In the lift to my hotel room this morning, I was embarrassed to be sweating profusely after a run along Durban’s beach promenade under a blue sky in 25 degrees with high humidity (yes, hard work at these COPs!). As the lift doors closed, a delegate from a COP 17 side event leaped in. ‘It’s freezing in the conference,’ she said, ‘I’m heading for my room to get a jumper.’ The irony was not lost on others in the lift, but it did highlight for me the continuing disconnect between the rhetoric and action. And Durban does not look remotely well set to close the gap between the two.
Almost 25 years ago, in her ground-breaking report on Sustainable Development, Gro Harlem Brundtland highlighted climate change as a pressing issue, including this call to action: “Nations urgently need to formulate and agree upon management policies for all environmentally reactive chemicals released into the atmosphere by human activities, particularly those that can influence the radiation balance on earth.” At Rio+20 next year, we will be forced to take stock of progress and admit that the window of opportunity to take steps necessary to avoid dangerous climate change has all but closed. The world has continued to sleep walk into a situation that future generations will find hard to believe. And hopes for substantive progress in Durban are close to zero: see this letter to Hillary Clinton from leading US environmental organisations to get a sense of how far the US and Obama have backtracked on past pledges to be proactive on the climate issue. The tension between the historic emitters and the fastest growing emerging economies has been a constant factor in negotiations over the last years but has not seemed insurmountable. Here at Durban, however, the US position is to stress China’s role as the largest emitter, but fails entirely to see that it has effectively outsourced its own emissions to China through the shift in consumer goods manufacturing to Asia. And ignores the cumulative climate burden of historic emissions (see figure below). The rational disconnect is extraordinary; the moral one depressing.
I attended an excellent event last night hosted by the Cambridge Programme for Sustainability Leadership, which has been a formidable force in driving new sustainability thinking among business leaders. The theme was a sustainable South Africa in 2035 – with an amazing tour de force by two very thoughtful speakers who ‘spoke from the future’ and described the radical disruptions in markets, lifestyles and technology which had delivered to these time travellers a vibrant, prosperous and healthy society. The shifts they described were the stuff of common sense, but the leap to achieve it from our current starting point feels insurmountable within the timeframes that our ecosystems (including climate systems) now allow. Over dinner after the event, I had a long and fascinating conversation with CPSL’s Peter Willis. He shared insights from a book on the theory of human development he’d read by Beck & Cowan (Spiral Dynamics); the essential point of the book is that individuals and societies progress through a values-based hierarchy which shifts from self-centred to systems-centred orientations. This resonated strongly with SustainAbility’s work with corporations on the need to build from the history of (commendable, but inadequate) unilateral corporate responsibility programmes to system-wide mobilisation for positive social and environmental outcomes (for more, see this article written for COP 17). The key shift this requires is from competitive to collaborative action. As Unilever’s Paul Polman puts it: ‘We will all have to work together – Pepsi will have to work with Coke, the US will have to work with China and Greenpeace will have to work with WWF.’ That connection is the next pre-condition of success, but a connection restricted here in Durban to dinner conversations and sideshows to the main event.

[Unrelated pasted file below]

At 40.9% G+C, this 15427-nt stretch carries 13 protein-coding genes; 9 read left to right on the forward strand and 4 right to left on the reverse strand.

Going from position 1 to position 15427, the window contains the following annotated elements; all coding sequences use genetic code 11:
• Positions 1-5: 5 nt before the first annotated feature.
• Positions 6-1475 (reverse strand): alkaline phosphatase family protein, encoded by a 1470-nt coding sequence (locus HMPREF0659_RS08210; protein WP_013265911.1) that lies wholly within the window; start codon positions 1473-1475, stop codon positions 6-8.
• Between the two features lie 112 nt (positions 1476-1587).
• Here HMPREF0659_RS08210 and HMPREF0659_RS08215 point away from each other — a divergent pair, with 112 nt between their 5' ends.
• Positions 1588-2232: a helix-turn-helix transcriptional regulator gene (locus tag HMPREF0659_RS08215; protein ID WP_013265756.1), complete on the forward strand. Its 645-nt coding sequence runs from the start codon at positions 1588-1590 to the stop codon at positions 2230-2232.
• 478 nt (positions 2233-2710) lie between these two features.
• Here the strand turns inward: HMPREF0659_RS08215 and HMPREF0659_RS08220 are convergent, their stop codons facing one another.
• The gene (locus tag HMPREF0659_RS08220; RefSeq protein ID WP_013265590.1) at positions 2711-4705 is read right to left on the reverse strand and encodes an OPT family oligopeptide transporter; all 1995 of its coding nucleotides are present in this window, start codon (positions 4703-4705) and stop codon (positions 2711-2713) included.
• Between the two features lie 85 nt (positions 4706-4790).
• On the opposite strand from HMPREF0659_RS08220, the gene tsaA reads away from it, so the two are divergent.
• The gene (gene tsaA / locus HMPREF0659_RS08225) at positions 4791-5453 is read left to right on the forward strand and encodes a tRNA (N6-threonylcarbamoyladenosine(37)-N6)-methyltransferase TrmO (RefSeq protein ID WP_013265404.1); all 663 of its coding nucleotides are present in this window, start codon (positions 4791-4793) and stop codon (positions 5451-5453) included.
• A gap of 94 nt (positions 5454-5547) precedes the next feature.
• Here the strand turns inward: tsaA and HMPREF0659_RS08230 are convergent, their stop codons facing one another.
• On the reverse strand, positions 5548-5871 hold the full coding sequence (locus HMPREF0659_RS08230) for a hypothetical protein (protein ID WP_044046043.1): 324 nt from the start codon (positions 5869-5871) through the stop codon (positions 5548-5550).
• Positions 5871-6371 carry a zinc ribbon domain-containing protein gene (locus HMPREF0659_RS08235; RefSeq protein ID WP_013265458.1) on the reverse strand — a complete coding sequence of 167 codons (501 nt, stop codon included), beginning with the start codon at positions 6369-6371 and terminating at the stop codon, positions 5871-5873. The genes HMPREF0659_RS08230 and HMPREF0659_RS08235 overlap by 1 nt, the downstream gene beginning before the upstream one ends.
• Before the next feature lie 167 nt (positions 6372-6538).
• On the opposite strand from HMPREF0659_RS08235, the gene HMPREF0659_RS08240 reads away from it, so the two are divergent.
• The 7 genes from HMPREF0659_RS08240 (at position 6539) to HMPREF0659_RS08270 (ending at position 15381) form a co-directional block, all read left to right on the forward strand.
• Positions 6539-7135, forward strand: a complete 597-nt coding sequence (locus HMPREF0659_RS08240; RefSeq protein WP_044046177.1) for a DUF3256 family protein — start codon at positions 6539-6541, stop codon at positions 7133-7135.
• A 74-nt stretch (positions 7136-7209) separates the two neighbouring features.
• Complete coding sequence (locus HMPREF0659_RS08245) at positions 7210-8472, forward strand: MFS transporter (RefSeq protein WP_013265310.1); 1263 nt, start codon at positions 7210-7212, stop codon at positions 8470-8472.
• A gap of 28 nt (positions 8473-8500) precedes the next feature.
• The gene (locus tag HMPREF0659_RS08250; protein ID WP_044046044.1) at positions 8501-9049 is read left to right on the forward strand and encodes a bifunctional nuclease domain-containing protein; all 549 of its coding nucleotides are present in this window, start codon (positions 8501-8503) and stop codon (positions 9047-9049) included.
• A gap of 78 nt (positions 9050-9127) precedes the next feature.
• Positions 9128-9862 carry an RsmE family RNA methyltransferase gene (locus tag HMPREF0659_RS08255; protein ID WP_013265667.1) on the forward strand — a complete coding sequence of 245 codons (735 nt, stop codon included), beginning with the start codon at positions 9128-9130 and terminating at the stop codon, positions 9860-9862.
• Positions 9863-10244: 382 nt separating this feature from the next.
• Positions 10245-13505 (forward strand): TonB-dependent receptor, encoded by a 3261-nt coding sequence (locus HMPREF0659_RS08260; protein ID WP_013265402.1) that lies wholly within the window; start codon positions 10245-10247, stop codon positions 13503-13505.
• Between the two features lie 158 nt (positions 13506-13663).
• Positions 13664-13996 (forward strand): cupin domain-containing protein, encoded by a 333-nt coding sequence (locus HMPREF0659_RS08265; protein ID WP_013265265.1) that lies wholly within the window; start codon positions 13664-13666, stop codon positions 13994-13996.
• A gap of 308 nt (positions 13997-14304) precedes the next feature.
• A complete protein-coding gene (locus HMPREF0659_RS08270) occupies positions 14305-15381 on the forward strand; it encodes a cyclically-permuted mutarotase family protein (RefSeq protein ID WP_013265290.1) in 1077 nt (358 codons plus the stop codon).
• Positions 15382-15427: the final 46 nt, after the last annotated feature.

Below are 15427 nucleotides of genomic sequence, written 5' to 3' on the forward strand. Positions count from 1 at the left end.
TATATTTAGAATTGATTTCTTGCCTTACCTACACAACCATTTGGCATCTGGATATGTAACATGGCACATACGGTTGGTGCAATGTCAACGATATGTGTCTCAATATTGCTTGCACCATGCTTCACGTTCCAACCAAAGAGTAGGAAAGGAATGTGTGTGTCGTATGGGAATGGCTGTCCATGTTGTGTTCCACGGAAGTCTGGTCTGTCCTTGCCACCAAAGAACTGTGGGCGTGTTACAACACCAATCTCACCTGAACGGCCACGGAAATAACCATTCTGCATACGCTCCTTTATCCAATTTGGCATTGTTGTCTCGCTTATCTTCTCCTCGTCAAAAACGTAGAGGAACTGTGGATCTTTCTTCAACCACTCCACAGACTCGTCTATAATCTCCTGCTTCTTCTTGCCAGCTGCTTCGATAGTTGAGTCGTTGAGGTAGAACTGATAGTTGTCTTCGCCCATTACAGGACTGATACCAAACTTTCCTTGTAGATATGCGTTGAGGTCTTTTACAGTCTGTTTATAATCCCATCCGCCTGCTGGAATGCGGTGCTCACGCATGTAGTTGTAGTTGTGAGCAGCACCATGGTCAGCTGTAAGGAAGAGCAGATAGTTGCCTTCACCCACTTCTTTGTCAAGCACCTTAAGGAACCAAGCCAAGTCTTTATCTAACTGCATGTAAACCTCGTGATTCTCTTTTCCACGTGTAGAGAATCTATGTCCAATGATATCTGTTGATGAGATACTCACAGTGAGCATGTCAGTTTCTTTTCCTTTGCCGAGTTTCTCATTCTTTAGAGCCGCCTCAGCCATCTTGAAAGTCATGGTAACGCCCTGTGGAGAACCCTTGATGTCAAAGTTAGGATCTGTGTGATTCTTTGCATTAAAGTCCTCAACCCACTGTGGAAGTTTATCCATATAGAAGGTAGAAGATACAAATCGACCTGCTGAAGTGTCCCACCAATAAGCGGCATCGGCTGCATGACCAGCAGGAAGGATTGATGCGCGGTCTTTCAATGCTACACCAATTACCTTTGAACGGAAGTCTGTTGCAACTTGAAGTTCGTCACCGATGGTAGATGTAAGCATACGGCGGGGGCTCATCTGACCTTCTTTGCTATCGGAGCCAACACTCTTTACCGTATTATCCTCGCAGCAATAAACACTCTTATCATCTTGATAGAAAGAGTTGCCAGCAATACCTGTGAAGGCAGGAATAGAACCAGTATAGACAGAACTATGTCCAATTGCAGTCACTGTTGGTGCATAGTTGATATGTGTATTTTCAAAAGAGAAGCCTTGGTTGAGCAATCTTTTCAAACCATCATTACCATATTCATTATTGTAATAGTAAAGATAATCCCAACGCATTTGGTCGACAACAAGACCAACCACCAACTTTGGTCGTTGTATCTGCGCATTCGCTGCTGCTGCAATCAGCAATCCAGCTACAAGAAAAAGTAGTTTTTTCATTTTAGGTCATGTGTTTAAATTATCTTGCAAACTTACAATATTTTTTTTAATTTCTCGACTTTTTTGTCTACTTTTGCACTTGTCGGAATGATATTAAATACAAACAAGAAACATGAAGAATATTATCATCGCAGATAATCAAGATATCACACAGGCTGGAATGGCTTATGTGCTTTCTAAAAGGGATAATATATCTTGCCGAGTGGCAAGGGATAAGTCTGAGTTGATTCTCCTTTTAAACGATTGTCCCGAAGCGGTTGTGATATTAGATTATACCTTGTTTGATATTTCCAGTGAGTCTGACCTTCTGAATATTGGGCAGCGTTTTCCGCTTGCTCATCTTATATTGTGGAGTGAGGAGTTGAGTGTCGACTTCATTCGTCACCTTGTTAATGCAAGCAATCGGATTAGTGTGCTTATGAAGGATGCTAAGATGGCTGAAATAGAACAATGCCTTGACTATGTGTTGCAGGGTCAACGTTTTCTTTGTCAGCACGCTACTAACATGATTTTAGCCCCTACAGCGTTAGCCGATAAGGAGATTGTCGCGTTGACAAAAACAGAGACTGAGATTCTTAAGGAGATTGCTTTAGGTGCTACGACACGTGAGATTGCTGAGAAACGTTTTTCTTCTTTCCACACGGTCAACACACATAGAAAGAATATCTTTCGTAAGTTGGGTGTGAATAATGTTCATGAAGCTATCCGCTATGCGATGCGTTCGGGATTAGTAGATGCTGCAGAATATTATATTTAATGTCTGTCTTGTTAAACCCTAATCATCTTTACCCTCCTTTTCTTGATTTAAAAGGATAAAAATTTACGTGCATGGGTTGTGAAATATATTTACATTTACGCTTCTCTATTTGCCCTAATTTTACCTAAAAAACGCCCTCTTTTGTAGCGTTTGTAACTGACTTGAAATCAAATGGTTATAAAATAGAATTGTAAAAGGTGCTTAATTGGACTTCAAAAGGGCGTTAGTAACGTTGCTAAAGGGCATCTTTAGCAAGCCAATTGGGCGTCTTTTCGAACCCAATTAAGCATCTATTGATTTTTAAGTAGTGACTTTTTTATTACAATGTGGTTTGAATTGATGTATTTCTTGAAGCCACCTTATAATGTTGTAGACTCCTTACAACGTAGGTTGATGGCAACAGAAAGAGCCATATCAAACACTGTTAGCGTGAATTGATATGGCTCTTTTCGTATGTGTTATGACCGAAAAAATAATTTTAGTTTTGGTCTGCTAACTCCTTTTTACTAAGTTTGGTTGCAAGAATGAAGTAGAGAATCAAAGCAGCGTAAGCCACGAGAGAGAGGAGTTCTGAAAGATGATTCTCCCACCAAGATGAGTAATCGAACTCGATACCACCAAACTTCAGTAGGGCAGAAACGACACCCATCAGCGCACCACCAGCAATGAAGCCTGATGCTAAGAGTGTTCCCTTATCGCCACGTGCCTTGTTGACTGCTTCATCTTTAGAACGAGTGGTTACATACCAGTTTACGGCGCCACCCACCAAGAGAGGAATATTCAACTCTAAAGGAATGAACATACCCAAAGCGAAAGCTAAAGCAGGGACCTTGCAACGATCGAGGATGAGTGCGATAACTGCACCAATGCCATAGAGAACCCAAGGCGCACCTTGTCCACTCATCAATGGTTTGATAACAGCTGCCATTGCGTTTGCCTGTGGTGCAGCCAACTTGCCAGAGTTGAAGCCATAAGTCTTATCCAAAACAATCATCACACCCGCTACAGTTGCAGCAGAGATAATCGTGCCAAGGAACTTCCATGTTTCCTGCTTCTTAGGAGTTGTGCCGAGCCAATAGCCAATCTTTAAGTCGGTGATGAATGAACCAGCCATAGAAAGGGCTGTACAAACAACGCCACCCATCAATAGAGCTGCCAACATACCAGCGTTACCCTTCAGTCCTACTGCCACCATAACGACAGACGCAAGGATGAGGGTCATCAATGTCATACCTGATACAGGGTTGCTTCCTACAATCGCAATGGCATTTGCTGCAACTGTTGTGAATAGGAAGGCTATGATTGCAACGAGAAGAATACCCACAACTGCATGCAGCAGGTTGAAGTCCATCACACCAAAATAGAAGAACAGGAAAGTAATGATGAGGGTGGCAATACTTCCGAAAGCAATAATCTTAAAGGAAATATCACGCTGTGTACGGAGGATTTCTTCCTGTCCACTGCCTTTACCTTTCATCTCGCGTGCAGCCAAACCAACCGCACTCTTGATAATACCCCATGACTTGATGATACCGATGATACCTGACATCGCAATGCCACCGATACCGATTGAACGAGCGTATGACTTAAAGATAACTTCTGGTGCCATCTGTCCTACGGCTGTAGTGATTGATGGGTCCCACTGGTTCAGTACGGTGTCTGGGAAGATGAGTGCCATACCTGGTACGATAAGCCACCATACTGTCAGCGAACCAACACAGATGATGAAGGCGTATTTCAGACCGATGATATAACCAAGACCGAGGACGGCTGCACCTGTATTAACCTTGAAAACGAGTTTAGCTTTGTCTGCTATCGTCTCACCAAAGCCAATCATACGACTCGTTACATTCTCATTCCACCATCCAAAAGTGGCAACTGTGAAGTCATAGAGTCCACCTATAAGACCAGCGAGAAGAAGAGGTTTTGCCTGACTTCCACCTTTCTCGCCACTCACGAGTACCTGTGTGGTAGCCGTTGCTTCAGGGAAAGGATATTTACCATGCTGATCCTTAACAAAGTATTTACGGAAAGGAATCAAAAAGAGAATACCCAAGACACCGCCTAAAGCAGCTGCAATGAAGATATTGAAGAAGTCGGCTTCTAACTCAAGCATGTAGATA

I have repeatedly noted from past COPs that the urgency of the climate challenge demands that we no longer wait for top-down UN frameworks and treaties before we act to avert climate catastrophes. And we are seeing some impressive unilateral actions by countries, cities, communities and companies to take voluntary action to address the climate challenge. SustainAbility’s focus is on the corporate sector and we are enthusiastic supporters of the few exemplary commitments to act on climate change by companies like Unilever, Wal-Mart, GE, Tesco and others. But – especially in recent COPs – the business community has, as I wrote in a blog after COP 16 in Cancun, ‘As I left last year’s failed climate change conference in Copenhagen, it dawned on me that the search for a new global agreement on climate change under the auspices of the United Nations is providing perfect cover for inaction by business leaders.’ I sense that here in Durban we will hear more of the same. Indeed, even the CPSL’s 2˚C Challenge Communiqué, which has attracted 350 signatories for COP 17, emphasises the responsibilities of government over companies’ own ability and obligations to act even in the absence of regulation. In relation to businesses’ role, the communiqué says: ‘We remain committed to implementing such (UN) frameworks and to engaging with governments in an active dialogue to create such a future.’ In other words, it is down to governments to set the rules and for industry to follow. Time to change tack – and where better than here in Durban?
I hope to make more positive connections in my blogs over the remaining days of this COP.